Slap on some Thomson, Nukeproof, SRAM XX / X01, Next SL cranks and the bike is done, oh and the DT Swiss BR wheelset. Wheels are great but I am always a little afraid of denting them in rocks, so I am a bit careful on fastest descents. However the wheelset is so extremely light that I would not change to a heavier set just because. And no dents so far, I am very happy. When I was building my bike the Pole support serviced me excellently, because I was having some trouble deciphering the RF bottom bracket installation guide. Thanks!
Tires are a critical choice in every bike, but in fatbikes in my opinion it is even more important. I like using Surly Bud&Lou in the winter, added with some self-drilled studs for extra safety. This winter I ditched the option and decided to continue using my summer tires which are Schwalbe Jumbo Jim in 4,8 inches of width. And tubeless of course, because less weight on wheel gives you liveliness and hugely better rolling qualities. Taiga has huge tire clearance so I almost forgot to write about it. So there you go.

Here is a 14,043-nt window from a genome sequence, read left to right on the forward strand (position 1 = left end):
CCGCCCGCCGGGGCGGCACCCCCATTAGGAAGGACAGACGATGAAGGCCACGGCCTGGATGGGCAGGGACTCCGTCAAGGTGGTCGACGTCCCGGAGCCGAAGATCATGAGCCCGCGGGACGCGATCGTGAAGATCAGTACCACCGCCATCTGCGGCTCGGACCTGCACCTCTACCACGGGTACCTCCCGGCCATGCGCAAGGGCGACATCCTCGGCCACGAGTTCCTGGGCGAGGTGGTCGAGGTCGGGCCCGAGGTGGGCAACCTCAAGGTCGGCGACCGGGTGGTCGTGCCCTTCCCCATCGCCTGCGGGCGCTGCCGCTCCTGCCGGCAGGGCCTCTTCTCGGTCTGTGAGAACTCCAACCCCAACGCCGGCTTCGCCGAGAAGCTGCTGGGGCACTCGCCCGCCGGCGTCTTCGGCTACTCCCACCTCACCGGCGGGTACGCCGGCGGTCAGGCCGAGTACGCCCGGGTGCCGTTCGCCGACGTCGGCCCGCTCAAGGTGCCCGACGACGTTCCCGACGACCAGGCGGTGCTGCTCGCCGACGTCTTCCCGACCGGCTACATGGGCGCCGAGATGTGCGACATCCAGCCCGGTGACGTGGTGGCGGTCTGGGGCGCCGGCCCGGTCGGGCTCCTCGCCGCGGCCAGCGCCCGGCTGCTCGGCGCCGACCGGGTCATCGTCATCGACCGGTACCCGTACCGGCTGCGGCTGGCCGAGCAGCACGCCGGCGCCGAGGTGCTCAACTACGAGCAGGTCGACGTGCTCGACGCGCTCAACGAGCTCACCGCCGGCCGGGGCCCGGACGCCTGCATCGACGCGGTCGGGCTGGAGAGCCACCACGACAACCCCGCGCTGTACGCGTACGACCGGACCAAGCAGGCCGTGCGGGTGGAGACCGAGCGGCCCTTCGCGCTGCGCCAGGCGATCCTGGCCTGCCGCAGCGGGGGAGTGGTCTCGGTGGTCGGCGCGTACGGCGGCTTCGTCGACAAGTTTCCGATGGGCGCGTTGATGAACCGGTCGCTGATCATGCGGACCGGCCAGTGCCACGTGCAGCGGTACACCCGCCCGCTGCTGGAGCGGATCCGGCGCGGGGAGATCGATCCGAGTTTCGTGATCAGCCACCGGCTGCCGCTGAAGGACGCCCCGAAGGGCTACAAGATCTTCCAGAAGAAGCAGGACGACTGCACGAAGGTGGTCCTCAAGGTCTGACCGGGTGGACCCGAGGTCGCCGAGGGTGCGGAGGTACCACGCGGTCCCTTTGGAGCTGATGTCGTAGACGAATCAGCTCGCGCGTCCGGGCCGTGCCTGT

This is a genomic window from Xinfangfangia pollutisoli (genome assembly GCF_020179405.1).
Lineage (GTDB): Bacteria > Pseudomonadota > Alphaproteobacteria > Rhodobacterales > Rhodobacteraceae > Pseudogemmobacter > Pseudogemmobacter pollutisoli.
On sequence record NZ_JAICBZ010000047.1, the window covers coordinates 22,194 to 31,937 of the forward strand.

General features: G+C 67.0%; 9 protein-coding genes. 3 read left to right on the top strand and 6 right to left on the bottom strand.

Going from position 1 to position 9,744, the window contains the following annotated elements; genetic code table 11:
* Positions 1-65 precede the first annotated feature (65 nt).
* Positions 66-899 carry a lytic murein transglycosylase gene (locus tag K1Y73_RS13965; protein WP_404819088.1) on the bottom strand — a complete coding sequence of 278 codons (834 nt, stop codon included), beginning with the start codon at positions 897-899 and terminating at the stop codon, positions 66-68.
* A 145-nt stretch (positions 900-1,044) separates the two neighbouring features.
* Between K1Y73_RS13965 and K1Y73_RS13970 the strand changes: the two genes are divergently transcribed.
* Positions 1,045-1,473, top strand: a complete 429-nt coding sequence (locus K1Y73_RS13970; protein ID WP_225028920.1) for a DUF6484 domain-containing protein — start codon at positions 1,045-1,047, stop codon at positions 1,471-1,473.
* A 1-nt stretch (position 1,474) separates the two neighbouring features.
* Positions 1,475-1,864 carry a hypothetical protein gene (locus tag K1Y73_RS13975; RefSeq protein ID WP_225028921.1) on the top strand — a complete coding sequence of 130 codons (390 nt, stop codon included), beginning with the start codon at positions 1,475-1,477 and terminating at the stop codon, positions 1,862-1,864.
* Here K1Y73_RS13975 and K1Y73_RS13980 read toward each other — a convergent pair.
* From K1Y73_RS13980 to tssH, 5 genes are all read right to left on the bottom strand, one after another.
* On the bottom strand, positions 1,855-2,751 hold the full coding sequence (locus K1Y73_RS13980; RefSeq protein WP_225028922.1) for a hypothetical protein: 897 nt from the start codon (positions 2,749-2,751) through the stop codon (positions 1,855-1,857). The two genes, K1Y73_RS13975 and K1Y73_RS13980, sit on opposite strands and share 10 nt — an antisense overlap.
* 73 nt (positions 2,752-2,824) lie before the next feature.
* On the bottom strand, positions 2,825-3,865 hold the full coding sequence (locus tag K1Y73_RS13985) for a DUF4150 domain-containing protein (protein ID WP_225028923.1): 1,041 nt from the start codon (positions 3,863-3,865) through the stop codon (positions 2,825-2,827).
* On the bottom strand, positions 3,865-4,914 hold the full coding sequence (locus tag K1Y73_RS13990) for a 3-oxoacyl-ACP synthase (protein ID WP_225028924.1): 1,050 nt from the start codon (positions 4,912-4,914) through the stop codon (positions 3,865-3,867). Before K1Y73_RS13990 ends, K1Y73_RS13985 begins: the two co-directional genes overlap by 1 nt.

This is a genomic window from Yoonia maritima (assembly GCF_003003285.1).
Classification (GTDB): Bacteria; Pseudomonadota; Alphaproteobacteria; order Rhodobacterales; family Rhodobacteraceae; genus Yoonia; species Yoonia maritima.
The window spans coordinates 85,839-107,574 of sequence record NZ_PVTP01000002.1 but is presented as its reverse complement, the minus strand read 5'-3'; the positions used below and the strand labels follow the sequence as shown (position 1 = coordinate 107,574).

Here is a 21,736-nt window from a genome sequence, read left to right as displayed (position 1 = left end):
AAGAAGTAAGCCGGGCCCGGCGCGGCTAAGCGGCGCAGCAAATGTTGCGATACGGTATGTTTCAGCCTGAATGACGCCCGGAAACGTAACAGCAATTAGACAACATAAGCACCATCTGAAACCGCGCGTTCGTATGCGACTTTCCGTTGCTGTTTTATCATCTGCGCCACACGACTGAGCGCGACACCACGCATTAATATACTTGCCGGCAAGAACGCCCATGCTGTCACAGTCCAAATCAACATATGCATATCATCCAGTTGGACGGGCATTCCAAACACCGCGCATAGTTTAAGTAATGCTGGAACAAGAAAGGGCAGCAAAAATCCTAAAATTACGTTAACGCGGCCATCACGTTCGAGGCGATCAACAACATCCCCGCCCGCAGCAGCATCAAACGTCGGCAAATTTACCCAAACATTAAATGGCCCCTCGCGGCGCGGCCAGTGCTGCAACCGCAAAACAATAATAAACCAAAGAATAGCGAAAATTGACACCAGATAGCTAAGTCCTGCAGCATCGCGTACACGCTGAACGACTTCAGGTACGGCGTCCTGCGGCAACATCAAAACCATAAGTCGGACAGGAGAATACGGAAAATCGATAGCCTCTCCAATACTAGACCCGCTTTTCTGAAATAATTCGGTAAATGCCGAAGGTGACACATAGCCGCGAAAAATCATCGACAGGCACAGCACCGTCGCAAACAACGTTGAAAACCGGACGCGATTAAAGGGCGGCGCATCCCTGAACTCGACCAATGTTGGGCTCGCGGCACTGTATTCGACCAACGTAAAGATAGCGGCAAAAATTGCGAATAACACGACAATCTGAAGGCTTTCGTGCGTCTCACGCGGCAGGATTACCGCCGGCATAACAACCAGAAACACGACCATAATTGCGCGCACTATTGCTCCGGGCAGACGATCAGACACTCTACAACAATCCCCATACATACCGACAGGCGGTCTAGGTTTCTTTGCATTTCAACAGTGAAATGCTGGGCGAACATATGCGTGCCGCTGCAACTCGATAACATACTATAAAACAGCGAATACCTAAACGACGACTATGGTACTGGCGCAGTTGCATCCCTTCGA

When you start to roll on bike on asphalt, the bike feels a little sluggish but also very sturdy. This is a common feature of all fatbikes especially on low tire pressures (which are low, because you know, if you need high pressures you have bought a wrong type of bike). The bike feels very long but once you get to ride it, the difference suddenly is not that great. The bottom bracket rides low just like on my previous xc-style fatbike.

On the trails the Taiga starts to breathe. Wide tires conform better with uneven terrain, and with spot on tire pressure the bike actually feels like it is floating over terrain. On uphills and flatland Pole rides like any other fatbike; easy and sturdy. I tend to move less front-to-back on Pole than on other fatbikes, because the bike is so long that it gives you added stability and you do not need extra maneuvers to keep the bike in line. This feels a little like moving from hardtail bike to full suspension enduro bikes, except the suspension bobbing of course. Just spin the cranks and the bike does stuff for you. Easy!